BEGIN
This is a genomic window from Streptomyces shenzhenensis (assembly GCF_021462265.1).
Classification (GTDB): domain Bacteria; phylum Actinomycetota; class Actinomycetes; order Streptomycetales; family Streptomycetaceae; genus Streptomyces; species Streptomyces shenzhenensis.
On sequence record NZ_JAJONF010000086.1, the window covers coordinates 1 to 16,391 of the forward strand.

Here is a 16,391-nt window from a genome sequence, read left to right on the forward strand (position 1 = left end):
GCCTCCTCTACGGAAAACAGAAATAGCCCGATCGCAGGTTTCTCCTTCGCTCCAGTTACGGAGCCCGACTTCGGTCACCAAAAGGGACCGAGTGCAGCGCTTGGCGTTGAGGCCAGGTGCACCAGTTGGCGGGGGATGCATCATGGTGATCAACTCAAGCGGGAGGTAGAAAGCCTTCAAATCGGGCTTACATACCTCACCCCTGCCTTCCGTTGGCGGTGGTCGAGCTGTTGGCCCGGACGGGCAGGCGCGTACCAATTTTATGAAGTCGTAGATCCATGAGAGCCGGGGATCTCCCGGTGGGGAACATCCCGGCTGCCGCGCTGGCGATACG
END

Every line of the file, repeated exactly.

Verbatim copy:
This is a genomic window from Streptomyces shenzhenensis (assembly GCF_021462265.1).
Classification (GTDB): domain Bacteria; phylum Actinomycetota; class Actinomycetes; order Streptomycetales; family Streptomycetaceae; genus Streptomyces; species Streptomyces shenzhenensis.
On sequence record NZ_JAJONF010000086.1, the window covers coordinates 1 to 16,391 of the forward strand.

Here is a 16,391-nt window from a genome sequence, read left to right on the forward strand (position 1 = left end):
GCCTCCTCTACGGAAAACAGAAATAGCCCGATCGCAGGTTTCTCCTTCGCTCCAGTTACGGAGCCCGACTTCGGTCACCAAAAGGGACCGAGTGCAGCGCTTGGCGTTGAGGCCAGGTGCACCAGTTGGCGGGGGATGCATCATGGTGATCAACTCAAGCGGGAGGTAGAAAGCCTTCAAATCGGGCTTACATACCTCACCCCTGCCTTCCGTTGGCGGTGGTCGAGCTGTTGGCCCGGACGGGCAGGCGCGTACCAATTTTATGAAGTCGTAGATCCATGAGAGCCGGGGATCTCCCGGTGGGGAACATCCCGGCTGCCGCGCTGGCGATACG